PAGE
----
In case you’re new to ILTMS, building my own arcade cabinet has been a really long standing goal of mine! I started the brainstorming and designing well over a year ago, and have finally gotten the project off the ground. I’ve been designing and redesigning the cabinet structure to take the best advantage of the fact that it’d be mostly open space. Since the modern electronics are so small, I turned almost all of the cabinet into usable storage by making one side panel swing open.
I’ve also been working with a good friend of mine who is an incredible artist to create custom artwork depicting my entire family as super heroes! Dave Montes created artwork that truly blows my mind and I’m SO happy to have it!! It was printed on really high quality vinyl and polycarbonate by the kind folks of Mastrographics. I HIGHLY recommend them if you’re looking to get graphics printed for you cabinet. They knew exactly what was needed, were extremely helpful and delivered a top quality product!
Now, It’s time to get back the arcade cabinet build with part 2! In case you haven’t seen the other videos in this series, be sure to watch Part 1 as well as the video about setting up the Raspberry Pi and controls! Part 1 showed the building of the cabinet and getting it ready for paint. In this part, I made some drawers for the hidden storage section, painted everything and added graphics and trim! By the end of part 2, the cabinet looks complete but is still missing the finishing touches.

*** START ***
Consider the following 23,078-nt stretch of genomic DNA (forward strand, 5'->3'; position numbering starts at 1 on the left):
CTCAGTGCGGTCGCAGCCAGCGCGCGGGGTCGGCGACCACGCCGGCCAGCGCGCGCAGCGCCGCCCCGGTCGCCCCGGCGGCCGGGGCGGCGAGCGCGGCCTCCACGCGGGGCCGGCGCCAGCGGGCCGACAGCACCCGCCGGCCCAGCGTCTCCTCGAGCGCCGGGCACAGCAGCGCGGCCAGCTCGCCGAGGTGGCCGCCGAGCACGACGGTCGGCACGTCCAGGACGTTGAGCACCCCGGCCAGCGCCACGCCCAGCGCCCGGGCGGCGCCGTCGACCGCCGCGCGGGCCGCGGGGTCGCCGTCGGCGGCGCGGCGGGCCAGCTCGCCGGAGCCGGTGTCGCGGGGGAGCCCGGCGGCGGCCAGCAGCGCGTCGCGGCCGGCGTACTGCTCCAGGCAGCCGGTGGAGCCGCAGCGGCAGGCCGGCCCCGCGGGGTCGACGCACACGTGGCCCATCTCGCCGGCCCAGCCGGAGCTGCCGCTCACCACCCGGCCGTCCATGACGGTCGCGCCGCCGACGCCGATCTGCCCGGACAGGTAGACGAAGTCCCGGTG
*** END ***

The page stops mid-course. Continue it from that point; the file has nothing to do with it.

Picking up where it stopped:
If you’re interested in buying plans to make your own cabinet like this, you can now buy those plans! Buying my plans is a great way to help support my projects and I truly appreciate it!
Here’s what you’ll need:
(purchasing via these affiliate links supports ILTMS)
- Digital plans
- SawStop cabinet saw
- Dewalt 20v drill driver combo
- Dewalt compact router
- Shop Fox Push Blocks
- Tack Cloth
- HVLP Spray gun
- Dremel Tool
- T-Molding (I got 40ft)
- Slot cutting bit & arbor
- Ergo Kiwi knife
- Vinyl squeegee
- Rubber mallet
- LED Arcade buttons
- Arcade joystick (Jamma style)
- 48″ Piano Hinge
- Classic steel ruler (cork back)
- 24″ Soft-close drawer slides
- 27″ LCD Monitor
- Silhouette Portrait (vinyl cutter)
- 3″ Speaker grilles
- Logitech computer speakers
I started out by cutting pieces for six drawers, all from MDF.
I rough cut some pieces for the short sides, then cut twelve pieces for the long sides.
I set up a stop block so that all of the short sides were cut to the exact same length. They’d come from several different scrap pieces I was using.
I lowered the blade and cut a dado in each piece, about 1/4″ from one edge.
I moved the fence over 1/8″ (the kerf of the blade) and ran all of the pieces through again, widening the dado.
I glued up all of the sides, and cut some 1/8″ plywood to fit as the bottom.
The plywood slid right into the dado.
I used brads to hold it together while the glue dried.
From the inside of the “front”, I countersunk two holes.
The ply wood drawer fronts got a little glue, although it probably wasn’t necessary.
I sat the drawer front in place and centered it on the drawer. This was done by measuring the overlap on both sides and adjusting until they were equal.
I added some clamps to hold the centered position.
Finally, I added two screws to permanently attach the drawer front.
Then, I made five more of them.
In my carport, I stapled up some plastic drop cloths to act as a paint booth. I also overlapped a couple of them on the ground.